“911: The Day that Changed Everything?” w/ Deepa Kumar
It has been 9 years since the terrorist attacks on two cities in the US, that – at least according to the ruling classes – changed the world forever. Certainly, these passing years have indeed changed the lives of many. Many lives have been lost, especially in Iraq and Afghanistan, American families have lost or welcomed home maimed and distraught young men and women from the Middle East, the American Left has been even more marginalized than before, despite an early, strong resistance to the Iraq invasion back in 2003, and tensions have been drawn between people of differing religions (and the non religious), not the least of these being, of course, Muslims here and abroad.
Every year since 911 – particularly with the vicious and sometimes delusional attacks on President Obama – fear and hatred of Muslims everywhere has grown to dangerous proportions, culminating thus far in a major protest over a proposed Muslim Center near Ground Zero, to planned Koran burnings in Florida by a Christian Pastor. What is going on here, and can it be stopped before we have a full-fledged disaster on our hands? And can the Left find a voice in these deeply troubling times when those who seem to be heard the loudest – and who have genuine concerns we on the Left share – are taking their cues from the radical right?
Deepa Kumar is Associate Professor of Journalism and Media Studies at the Rutgers University. She is a critical media studies scholar whose work is driven by an active engagement with the complex issues that characterize our era of globalization and war. Her lectures, teachings and writings revolve around the limitations of the corporate media system and the ways in which dissenting voices are marginalized from the public sphere.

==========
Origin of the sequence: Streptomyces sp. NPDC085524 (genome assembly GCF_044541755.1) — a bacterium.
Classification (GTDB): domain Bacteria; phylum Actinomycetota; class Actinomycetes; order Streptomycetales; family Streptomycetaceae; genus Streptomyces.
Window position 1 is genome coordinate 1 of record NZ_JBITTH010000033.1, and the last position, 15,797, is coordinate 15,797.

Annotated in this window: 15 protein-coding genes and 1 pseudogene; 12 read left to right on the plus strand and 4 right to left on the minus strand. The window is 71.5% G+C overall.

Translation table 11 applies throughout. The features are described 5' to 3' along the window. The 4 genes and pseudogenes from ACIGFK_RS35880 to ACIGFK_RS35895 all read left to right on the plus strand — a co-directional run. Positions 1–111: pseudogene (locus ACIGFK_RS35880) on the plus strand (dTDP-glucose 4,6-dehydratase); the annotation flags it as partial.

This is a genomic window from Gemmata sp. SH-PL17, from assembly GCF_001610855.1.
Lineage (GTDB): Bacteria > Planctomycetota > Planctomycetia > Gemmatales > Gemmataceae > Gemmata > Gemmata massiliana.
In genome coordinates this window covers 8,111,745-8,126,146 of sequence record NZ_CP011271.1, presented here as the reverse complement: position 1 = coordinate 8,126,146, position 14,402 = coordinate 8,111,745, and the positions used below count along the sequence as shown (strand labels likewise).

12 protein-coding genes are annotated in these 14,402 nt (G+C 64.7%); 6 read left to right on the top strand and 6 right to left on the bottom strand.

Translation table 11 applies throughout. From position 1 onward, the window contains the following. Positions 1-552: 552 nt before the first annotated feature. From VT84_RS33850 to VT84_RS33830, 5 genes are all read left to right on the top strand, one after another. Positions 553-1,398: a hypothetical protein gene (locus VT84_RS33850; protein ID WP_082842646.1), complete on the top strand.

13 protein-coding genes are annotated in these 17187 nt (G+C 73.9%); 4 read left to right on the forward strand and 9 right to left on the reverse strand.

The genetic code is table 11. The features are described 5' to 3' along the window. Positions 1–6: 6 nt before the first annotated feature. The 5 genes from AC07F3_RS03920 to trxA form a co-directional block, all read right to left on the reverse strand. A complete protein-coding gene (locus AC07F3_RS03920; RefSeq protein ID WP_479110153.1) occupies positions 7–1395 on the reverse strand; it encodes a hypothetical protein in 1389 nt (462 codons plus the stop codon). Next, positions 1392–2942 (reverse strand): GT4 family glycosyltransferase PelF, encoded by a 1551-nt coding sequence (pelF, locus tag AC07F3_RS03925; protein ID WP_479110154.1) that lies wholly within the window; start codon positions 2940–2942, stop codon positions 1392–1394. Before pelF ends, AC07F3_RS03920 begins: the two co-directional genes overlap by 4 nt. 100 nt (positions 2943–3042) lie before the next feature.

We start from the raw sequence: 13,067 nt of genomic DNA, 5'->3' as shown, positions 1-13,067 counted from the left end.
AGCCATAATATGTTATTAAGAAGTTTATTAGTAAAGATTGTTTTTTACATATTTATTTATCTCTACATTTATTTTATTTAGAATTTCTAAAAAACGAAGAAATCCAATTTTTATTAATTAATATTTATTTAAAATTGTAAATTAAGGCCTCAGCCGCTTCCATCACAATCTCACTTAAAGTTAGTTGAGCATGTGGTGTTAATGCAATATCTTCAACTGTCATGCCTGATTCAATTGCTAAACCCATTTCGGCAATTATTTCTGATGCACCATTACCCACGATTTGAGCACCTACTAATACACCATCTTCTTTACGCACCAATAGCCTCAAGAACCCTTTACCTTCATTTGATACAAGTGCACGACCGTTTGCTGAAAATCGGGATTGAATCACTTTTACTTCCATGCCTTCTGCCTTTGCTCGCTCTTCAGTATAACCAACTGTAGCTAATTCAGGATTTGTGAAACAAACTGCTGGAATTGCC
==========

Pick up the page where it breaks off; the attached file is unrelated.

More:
Deepa’s areas of research include media, war, and imperialism; media, globalisation, and class; media and gender; and Islam, Islamophobia, the Middle East and U.S. foreign policy, on which she has published several articles. Her article titled ‘Danish Cartoons: Racism Has No Place on the Left’ following the Danish Cartoons controversy, which was published in the Monthly Review magazine in February 2006 attracted a lot of criticism, to counter which she published another article titled ‘Fighting Islamophobia: A Response to Critics’ in the same magazine in March, 2006.
Deepa has also lectured on issues such as media and democracy, labor and globalisation, the Iraq war, media representations of women, and Hindu fundamentalism in India. She is the author of the book ‘Outside the Box: Corporate Media, Globalization, and the UPS Strike’ (University of Illinois Press, 2008)